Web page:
Tuesday, November 20

UCLA men’s tennis alum returns as volunteer coach while battling injury


Marcos Giron, the 2014 NCAA singles champion, is back at UCLA as a coach while he recovers from hip surgery. (Daily Bruin file photo)

Marcos Giron, the 2014 NCAA singles champion, is back at UCLA as a coach while he recovers from hip surgery. (Daily Bruin file photo)


Not even bad hips can keep Marcos Giron away from tennis.

After learning that he had to undergo hip surgery and put his professional career on hold, Giron, a former UCLA standout and the 2014 NCAA singles champion, reached out to UCLA men’s tennis coach Billy Martin about coming back to Westwood as a volunteer assistant coach.

Giron was fortunate that a spot on the staff recently opened up after Rikus de Villiers, the former volunteer assistant coach, left UCLA to serve as a private coach. Giron’s success and experience both on the professional circuit and at UCLA have helped him become a crucial member of the team.

“He’s invaluable for us,” Martin said. “I think the guys realize that he’s been there, done that. The guys respect what he’s done, and they won’t question his thought process, so that to me is something that you really can’t get (from anyone else).”

For most of the season, Giron was on crutches, hobbling from court to court to observe players. Even though his crutches are now gone, he still meticulously watches the Bruins for any issues or adjustments that need to be made, and during breaks in play, he leans in and gives advice.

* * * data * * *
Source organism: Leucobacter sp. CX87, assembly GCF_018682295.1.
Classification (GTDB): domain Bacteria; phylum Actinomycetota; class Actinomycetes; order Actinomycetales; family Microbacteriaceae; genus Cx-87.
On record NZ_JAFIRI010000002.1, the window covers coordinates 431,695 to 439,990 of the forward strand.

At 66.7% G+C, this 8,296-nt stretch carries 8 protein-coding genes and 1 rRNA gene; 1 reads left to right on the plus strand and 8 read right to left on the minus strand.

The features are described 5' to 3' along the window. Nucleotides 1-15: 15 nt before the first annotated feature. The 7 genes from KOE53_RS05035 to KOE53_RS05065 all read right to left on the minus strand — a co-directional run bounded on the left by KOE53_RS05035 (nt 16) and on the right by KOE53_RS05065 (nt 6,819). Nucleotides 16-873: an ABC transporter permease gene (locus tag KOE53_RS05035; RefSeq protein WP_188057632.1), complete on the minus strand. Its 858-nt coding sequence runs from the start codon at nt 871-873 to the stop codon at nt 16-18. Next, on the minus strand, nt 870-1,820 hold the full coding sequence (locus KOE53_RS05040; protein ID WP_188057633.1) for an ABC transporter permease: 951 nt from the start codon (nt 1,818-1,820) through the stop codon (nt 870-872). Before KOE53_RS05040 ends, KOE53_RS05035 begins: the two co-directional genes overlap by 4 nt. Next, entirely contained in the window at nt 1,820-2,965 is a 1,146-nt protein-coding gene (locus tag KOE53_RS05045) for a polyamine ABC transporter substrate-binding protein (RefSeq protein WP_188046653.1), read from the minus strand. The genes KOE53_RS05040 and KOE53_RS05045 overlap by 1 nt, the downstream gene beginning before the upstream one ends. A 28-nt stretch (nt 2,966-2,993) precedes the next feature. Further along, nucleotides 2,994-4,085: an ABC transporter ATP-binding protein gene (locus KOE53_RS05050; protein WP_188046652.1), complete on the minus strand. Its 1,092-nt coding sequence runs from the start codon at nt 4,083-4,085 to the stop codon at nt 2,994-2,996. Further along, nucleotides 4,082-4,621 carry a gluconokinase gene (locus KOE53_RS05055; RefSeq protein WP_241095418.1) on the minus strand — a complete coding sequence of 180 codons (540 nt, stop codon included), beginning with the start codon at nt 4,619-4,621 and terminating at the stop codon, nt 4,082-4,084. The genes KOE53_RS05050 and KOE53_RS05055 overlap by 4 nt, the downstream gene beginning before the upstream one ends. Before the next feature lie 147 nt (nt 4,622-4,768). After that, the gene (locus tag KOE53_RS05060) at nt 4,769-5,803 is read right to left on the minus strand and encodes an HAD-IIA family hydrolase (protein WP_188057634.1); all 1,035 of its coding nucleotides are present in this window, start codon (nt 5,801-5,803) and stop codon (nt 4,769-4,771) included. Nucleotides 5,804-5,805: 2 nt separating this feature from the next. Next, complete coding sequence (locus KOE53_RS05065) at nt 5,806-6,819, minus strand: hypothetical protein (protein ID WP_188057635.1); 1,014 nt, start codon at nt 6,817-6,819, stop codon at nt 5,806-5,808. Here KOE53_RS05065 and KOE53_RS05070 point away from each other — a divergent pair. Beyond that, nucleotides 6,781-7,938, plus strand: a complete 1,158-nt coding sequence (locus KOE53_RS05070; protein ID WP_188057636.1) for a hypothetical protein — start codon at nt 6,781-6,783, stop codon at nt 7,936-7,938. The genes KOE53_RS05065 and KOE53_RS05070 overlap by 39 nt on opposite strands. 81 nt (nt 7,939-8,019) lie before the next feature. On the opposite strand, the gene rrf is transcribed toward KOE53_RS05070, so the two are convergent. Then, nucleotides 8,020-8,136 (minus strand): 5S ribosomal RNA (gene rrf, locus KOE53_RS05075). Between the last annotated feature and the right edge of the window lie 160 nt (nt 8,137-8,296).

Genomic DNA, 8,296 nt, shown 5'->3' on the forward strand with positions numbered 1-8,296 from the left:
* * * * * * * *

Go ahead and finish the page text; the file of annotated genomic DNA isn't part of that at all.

“It’s great having him around – he gives us a lot of pointers and a lot of coaching during the matches,” said sophomore Martin Redlicki. “It’s always nice to have an extra set of eyes on you, like another perspective, and his experiences that he shares with us.”

Sometimes Giron reminds the players to focus on a specific stroke or not to get too frustrated if their opponent is playing well. Mental toughness and preparation, he said, are essential to success at the collegiate and professional levels of tennis.

“I always want to talk with the guys beforehand and make sure they have a game plan, and then see if they’re going out and making it happen,” Giron said. “If their plan isn’t working, then we have to adjust, but if they’re not even doing it in the first place, then I’ll give them ways to work on it.”

Giron is also largely responsible for the resurgence of sophomore Logan Staggs, who said he struggled while playing too defensively early in the season. After Giron suggested that the sophomore play more aggressively with his forehand, Staggs has won six of his last seven matches – all in straight sets – and has clinched UCLA’s past two wins.

“We have a father-son relationship,” Staggs said. “As soon as we sat down and had a conversation, we found our common ground. He just seems to know how I play and seems to read my mind. He’s also the one who’s constantly reminding me to use my forehand more and to move up in the court.”

Although Giron said he will be back playing in professional tournaments in August, he didn’t rule out coming back to coach once his playing career is over.

“I love tennis. Right now, obviously my goal is to make it as a professional, and I can definitely see myself at the end doing that,” Giron said. “But when my competing days are done, I may come back and one day coach (at) UCLA. I just love being around the guys and helping them.”

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